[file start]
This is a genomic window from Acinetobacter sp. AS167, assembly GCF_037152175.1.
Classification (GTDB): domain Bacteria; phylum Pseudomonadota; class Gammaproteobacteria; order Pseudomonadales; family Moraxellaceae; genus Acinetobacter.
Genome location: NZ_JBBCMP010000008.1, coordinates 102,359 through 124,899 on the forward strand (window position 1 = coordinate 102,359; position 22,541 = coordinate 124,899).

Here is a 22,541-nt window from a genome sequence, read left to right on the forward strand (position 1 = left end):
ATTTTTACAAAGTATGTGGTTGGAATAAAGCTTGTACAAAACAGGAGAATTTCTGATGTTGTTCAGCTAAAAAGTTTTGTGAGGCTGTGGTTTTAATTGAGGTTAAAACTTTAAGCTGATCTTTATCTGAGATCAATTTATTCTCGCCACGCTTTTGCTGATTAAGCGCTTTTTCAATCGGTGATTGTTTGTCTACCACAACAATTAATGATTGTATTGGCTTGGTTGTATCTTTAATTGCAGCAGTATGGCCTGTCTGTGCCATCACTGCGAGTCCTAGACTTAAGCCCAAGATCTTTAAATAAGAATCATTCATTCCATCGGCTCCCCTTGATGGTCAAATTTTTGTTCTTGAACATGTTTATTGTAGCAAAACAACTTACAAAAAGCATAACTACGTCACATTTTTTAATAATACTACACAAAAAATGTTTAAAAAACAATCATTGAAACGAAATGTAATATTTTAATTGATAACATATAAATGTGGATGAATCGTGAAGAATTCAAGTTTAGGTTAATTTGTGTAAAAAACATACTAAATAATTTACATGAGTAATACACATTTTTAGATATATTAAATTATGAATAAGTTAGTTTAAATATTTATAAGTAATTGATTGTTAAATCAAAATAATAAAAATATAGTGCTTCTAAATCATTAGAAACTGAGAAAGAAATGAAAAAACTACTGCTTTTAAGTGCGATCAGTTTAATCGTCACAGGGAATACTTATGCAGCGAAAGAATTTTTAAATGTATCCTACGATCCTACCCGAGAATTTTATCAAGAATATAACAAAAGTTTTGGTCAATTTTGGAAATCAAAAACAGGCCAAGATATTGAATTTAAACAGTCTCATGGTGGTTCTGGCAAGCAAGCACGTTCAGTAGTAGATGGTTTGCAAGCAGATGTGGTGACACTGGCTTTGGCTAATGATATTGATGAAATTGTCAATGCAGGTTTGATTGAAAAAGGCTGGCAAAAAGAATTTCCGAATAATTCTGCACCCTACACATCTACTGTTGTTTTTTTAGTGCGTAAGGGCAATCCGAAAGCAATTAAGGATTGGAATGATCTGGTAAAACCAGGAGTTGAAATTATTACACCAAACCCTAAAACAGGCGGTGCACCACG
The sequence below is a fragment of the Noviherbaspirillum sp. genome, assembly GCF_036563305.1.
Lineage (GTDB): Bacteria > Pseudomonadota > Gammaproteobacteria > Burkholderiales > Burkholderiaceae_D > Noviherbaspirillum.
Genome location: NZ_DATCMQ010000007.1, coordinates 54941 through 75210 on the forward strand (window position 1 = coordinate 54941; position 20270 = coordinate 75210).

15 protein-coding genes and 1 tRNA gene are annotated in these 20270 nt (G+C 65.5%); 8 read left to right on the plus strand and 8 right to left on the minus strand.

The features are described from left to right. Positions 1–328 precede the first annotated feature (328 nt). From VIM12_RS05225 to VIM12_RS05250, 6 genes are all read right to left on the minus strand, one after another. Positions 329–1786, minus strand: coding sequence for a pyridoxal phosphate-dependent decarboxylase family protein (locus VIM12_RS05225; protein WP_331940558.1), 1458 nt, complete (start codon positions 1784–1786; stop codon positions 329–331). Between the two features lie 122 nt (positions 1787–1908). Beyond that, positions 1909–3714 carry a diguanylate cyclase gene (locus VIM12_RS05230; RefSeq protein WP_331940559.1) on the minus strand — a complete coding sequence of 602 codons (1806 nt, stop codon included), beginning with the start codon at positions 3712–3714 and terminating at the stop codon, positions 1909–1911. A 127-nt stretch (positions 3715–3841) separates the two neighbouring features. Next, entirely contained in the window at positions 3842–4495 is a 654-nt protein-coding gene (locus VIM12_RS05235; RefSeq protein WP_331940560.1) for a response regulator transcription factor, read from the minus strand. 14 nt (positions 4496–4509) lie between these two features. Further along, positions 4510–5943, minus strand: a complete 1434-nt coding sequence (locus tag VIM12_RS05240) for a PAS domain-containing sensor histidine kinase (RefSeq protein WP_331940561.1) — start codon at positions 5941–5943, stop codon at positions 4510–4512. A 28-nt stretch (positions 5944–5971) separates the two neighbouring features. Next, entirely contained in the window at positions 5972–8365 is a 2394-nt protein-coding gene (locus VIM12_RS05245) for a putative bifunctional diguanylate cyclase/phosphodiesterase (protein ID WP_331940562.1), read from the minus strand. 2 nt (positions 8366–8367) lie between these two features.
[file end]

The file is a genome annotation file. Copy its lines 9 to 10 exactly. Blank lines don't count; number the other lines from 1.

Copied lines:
15 protein-coding genes and 1 tRNA gene are annotated in these 20270 nt (G+C 65.5%); 8 read left to right on the plus strand and 8 right to left on the minus strand.

The features are described from left to right. Positions 1–328 precede the first annotated feature (328 nt). From VIM12_RS05225 to VIM12_RS05250, 6 genes are all read right to left on the minus strand, one after another. Positions 329–1786, minus strand: coding sequence for a pyridoxal phosphate-dependent decarboxylase family protein (locus VIM12_RS05225; protein WP_331940558.1), 1458 nt, complete (start codon positions 1784–1786; stop codon positions 329–331). Between the two features lie 122 nt (positions 1787–1908). Beyond that, positions 1909–3714 carry a diguanylate cyclase gene (locus VIM12_RS05230; RefSeq protein WP_331940559.1) on the minus strand — a complete coding sequence of 602 codons (1806 nt, stop codon included), beginning with the start codon at positions 3712–3714 and terminating at the stop codon, positions 1909–1911. A 127-nt stretch (positions 3715–3841) separates the two neighbouring features. Next, entirely contained in the window at positions 3842–4495 is a 654-nt protein-coding gene (locus VIM12_RS05235; RefSeq protein WP_331940560.1) for a response regulator transcription factor, read from the minus strand. 14 nt (positions 4496–4509) lie between these two features. Further along, positions 4510–5943, minus strand: a complete 1434-nt coding sequence (locus tag VIM12_RS05240) for a PAS domain-containing sensor histidine kinase (RefSeq protein WP_331940561.1) — start codon at positions 5941–5943, stop codon at positions 4510–4512. A 28-nt stretch (positions 5944–5971) separates the two neighbouring features. Next, entirely contained in the window at positions 5972–8365 is a 2394-nt protein-coding gene (locus VIM12_RS05245) for a putative bifunctional diguanylate cyclase/phosphodiesterase (protein ID WP_331940562.1), read from the minus strand. 2 nt (positions 8366–8367) lie between these two features.